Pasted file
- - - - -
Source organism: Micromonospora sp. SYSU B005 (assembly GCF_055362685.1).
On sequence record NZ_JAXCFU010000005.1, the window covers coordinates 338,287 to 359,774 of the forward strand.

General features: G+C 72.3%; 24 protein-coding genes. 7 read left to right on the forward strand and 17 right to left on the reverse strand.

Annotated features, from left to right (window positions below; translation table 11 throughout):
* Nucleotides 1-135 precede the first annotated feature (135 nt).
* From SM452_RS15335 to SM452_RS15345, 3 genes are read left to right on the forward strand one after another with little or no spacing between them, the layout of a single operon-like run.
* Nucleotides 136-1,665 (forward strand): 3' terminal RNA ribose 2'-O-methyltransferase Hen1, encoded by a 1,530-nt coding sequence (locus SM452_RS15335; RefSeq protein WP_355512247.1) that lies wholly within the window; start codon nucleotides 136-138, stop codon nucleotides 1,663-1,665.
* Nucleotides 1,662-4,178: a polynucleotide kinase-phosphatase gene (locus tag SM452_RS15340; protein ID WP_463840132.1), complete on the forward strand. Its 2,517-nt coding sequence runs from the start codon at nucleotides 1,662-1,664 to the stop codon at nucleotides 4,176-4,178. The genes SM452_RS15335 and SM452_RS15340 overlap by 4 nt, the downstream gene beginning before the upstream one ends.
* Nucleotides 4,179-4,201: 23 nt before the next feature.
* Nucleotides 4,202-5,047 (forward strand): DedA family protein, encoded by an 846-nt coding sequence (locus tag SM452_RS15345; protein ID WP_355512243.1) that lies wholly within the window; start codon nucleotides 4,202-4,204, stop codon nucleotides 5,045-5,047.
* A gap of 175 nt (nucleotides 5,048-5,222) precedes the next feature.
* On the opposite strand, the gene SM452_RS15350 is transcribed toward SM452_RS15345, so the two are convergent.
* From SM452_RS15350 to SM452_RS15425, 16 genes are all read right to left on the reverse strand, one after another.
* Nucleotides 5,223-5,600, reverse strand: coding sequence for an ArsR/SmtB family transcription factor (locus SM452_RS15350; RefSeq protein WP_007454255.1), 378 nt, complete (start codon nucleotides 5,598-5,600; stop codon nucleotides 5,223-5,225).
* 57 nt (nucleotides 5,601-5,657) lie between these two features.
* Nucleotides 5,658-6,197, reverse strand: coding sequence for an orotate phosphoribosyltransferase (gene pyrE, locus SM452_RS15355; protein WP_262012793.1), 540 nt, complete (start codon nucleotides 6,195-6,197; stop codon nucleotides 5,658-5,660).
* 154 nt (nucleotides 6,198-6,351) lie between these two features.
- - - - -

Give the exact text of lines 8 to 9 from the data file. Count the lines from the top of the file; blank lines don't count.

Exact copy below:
* Nucleotides 1,662-4,178: a polynucleotide kinase-phosphatase gene (locus tag SM452_RS15340; protein ID WP_463840132.1), complete on the forward strand. Its 2,517-nt coding sequence runs from the start codon at nucleotides 1,662-1,664 to the stop codon at nucleotides 4,176-4,178. The genes SM452_RS15335 and SM452_RS15340 overlap by 4 nt, the downstream gene beginning before the upstream one ends.
* Nucleotides 4,179-4,201: 23 nt before the next feature.